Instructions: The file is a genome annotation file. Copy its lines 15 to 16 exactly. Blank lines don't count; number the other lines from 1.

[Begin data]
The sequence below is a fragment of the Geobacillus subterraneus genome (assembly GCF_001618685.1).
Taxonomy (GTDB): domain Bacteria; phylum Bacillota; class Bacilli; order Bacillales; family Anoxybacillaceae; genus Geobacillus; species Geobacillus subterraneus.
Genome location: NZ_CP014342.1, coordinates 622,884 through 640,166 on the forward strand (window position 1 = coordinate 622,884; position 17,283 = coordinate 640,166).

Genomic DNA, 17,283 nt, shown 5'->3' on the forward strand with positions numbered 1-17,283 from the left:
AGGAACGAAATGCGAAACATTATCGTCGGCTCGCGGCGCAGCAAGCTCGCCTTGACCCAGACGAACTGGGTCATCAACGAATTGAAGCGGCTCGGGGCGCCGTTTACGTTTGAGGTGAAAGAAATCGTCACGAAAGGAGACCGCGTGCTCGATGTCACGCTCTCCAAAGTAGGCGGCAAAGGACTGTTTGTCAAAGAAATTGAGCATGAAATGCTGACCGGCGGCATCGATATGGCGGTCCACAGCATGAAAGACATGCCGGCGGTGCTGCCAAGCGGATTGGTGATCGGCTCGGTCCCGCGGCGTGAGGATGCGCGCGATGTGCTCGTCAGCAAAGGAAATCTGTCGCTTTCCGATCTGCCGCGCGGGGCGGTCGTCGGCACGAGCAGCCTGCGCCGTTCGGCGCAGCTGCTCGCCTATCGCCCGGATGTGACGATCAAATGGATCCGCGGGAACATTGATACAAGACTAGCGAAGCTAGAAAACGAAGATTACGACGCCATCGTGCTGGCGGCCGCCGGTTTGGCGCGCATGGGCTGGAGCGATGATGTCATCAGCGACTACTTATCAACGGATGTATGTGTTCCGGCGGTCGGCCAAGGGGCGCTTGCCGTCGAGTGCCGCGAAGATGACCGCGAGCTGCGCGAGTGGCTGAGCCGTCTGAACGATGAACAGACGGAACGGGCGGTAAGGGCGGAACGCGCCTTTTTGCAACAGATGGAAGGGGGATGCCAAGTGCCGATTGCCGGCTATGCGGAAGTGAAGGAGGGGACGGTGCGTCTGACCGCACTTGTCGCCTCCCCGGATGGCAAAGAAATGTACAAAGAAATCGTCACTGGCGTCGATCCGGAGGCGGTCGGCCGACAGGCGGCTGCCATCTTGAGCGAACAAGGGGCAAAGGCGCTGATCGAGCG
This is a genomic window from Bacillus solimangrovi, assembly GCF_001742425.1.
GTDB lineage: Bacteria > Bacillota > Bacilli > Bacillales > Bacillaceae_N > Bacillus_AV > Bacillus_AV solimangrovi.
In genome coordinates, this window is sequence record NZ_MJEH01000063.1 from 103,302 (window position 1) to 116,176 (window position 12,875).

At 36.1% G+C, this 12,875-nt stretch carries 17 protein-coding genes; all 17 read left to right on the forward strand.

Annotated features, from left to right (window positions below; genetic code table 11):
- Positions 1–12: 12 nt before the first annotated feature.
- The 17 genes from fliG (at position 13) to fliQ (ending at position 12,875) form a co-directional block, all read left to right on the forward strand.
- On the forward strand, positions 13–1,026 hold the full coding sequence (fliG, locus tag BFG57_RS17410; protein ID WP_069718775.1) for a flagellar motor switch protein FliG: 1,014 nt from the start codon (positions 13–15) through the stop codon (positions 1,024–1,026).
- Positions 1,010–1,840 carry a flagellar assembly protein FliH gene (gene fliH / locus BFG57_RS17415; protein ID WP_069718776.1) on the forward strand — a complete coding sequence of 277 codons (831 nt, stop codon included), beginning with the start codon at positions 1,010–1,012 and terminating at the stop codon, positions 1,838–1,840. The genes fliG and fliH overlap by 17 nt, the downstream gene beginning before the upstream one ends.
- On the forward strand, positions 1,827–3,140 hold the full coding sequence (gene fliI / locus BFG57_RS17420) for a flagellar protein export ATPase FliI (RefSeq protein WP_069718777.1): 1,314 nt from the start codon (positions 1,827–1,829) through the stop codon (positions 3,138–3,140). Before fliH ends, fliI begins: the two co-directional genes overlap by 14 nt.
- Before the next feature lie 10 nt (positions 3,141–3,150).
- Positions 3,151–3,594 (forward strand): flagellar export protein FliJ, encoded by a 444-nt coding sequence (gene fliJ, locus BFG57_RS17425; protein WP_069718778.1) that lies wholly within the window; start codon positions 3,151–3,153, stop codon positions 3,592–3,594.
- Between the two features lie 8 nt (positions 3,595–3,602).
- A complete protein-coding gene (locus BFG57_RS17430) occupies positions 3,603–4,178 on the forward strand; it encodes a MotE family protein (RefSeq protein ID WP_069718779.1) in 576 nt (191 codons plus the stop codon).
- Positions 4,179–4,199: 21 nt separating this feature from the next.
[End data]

- On the forward strand, positions 1,827–3,140 hold the full coding sequence (gene fliI / locus BFG57_RS17420) for a flagellar protein export ATPase FliI (RefSeq protein WP_069718777.1): 1,314 nt from the start codon (positions 1,827–1,829) through the stop codon (positions 3,138–3,140). Before fliH ends, fliI begins: the two co-directional genes overlap by 14 nt.
- Before the next feature lie 10 nt (positions 3,141–3,150).